To Your Health
September, 2014 (Vol. 08, Issue 09)
Eating Clean: What It Means
By Julie T. Chen, MD
"Eating Clean"...what does that mean? I am guilty of also using those words frequently in my articles and when I address my patients in my integrative medicine clinic in San Jose CA. But what does it mean exactly?
When I mention eating clean, what I mean by that is that I want patients to eat real food. You might be thinking that all foods are real food but I would not agree. In my opinion, most foods that are coming out of packages or boxes or bags could potentially not be the ideal "real food" but of course there are exceptions.
In general, to avoid confusion, I recommend that my patients eat foods found in the outside aisles of the grocery store that mostly contain real meats, fishes, vegetables, fruits and grains. These are the categories of foods that not only help you feel better but I have had tremendous success in helping patients with various disease states such as rheumatological diseases, pain, fatigue, thyroid issues, and sleep issues, just to name a few.
When you eat foods that are in their natural forms, there is a higher likelihood for it to have more nutrients and less processed ingredients. For example, if patients like to use almond flour, I would rather they grind it themselves from whole almonds into powder than buy it pre-made. Or if a patient wants soup, it is generally "cleaner" if patient makes it themselves rather than getting it from a can.
Having said that, I recognize that not everybody can make their own food all the time so when you find yourself in a pinch and can't make your meals, it's ideal to pick up food that isn't processed into noodles, breads, crackers, wraps etc. It's better to pick up food that comes in its own natural form like fish with vegetables and quinoa or chicken with vegetables and brown rice. These options are healthier and more nutritious than potentially a noodle bowl or sandwich with processed meats and dressings.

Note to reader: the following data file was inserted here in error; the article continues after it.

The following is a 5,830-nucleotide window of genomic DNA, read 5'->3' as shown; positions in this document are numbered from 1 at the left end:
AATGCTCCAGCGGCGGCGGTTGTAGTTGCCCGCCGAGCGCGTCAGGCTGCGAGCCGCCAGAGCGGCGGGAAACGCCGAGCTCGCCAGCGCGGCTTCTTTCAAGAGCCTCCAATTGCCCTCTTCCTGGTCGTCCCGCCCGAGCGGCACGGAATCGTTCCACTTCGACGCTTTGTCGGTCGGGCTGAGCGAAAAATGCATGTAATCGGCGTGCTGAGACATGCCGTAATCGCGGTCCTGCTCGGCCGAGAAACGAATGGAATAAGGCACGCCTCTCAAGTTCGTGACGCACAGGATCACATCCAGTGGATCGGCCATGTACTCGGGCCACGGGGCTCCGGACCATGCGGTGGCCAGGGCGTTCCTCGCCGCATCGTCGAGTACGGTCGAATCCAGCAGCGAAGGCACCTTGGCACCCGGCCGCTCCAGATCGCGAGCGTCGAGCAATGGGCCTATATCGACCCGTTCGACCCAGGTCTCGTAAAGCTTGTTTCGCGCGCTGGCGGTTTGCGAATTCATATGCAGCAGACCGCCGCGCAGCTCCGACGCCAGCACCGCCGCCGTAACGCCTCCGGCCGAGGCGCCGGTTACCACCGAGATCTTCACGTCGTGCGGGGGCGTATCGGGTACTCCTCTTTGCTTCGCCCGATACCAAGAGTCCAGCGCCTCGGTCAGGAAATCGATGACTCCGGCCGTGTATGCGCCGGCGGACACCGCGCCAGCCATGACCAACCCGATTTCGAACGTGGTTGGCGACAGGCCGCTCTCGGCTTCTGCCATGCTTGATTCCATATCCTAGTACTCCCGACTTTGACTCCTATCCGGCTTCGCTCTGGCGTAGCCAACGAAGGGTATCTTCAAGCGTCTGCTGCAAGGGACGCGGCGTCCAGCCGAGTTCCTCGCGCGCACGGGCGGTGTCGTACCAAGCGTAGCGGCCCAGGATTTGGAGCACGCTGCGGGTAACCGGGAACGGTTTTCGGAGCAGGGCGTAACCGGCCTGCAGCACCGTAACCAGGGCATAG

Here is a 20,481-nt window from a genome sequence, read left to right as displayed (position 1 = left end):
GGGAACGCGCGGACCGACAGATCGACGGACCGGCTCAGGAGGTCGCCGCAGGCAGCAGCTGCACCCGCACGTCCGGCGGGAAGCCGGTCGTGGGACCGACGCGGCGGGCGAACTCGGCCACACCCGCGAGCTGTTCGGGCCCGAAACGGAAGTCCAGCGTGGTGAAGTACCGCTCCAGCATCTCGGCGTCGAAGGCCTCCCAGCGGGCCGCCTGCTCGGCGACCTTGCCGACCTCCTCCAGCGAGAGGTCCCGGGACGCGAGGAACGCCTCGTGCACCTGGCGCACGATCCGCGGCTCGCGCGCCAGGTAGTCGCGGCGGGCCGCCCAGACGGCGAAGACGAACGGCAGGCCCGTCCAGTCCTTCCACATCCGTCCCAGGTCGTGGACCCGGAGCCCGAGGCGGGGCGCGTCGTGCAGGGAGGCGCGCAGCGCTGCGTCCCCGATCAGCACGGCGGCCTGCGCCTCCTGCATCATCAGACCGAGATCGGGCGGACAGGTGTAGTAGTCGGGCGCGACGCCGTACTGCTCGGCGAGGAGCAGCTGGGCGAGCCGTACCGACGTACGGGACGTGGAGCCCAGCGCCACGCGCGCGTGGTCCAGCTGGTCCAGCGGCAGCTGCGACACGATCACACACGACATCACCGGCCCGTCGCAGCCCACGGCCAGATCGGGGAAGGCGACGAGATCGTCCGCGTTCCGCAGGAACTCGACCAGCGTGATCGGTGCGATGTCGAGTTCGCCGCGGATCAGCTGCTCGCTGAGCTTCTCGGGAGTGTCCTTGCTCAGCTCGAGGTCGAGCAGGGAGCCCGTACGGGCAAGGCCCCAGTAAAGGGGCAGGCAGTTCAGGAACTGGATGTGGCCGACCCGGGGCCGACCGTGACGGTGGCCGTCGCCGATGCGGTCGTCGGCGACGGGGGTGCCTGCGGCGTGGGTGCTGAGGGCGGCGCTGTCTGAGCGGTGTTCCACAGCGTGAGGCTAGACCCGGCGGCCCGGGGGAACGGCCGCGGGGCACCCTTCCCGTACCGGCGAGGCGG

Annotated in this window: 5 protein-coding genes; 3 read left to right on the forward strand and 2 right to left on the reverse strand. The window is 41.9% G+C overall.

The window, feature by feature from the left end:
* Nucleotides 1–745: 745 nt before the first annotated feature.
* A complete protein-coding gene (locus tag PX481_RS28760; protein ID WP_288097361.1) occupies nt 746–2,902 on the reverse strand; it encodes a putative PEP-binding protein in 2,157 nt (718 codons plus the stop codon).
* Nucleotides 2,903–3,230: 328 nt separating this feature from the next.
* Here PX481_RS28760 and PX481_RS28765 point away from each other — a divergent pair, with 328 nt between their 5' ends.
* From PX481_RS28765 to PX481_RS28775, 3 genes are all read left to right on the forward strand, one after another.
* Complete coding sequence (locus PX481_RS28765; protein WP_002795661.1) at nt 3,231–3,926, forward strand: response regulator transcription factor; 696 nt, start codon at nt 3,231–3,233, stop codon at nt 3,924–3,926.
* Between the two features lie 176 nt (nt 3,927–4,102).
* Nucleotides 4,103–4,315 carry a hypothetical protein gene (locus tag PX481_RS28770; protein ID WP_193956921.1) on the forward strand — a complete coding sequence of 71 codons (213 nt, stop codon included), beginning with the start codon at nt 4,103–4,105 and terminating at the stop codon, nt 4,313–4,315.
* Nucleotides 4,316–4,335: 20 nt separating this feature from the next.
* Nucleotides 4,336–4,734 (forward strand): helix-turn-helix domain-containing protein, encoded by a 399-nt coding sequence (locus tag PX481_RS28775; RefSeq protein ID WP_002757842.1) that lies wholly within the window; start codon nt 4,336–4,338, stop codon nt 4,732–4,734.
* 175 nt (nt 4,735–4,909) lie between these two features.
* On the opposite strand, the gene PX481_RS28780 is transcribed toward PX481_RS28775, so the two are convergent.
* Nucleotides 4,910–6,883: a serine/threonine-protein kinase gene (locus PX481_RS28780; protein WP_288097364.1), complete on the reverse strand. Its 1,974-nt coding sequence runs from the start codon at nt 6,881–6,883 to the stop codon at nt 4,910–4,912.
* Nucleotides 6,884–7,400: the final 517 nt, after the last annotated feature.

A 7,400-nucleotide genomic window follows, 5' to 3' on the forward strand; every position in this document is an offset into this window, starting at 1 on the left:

Some of my patients wonder whether a little processed food is alright. The answer depends on whether someone has no health issues or they are battling health issues already.
If you have heart disease, diabetes, rheumatological diseases, cancers, thyroid disease or chronic pain, just to name a few examples, my recommendation is to avoid processed foods at all times. By doing so, you will not be giving these diseases fuel to foster.
Also, keep in mind that we are all human, if you say to yourself that you can cheat once or twice per week, frequently people will do it three to four times per week. If you tell yourself you can't cheat on processed foods, then in general, seeing as we are after all human, you might have processed foods a few times in a month at special occasions or when you have no other food options at a party or event.
When you eat "clean," you are taking in food in the form that Mother Nature intended and traditionally, that generates anti-inflammatory effects and has beneficial impact on your overall health and your weight, skin and hair. So, when you are eating food in its natural form, you'll be boosting your health as well as the natural glow of your skin and hair.
Dr. Julie T. Chen is board-certified in internal medicine and fellowship-trained and board-certified in integrative medicine. She has her own medical practice in San Jose, Calif. She is the medical director of corporation wellness at several Silicon Valley-based corporations, is on several medical expert panels of Web sites and nonprofit organizations, is a recurring monthly columnist for several national magazines, and has been featured in radio, newspaper, and magazine interviews. She incorporates various healing modalities into her practice including, but is not limited to, medical acupuncture, Chinese scalp acupuncture, clinical hypnotherapy, strain-counterstrain osteopathic manipulations, and biofeedback. To learn more, visit www.makinghealthyez.com.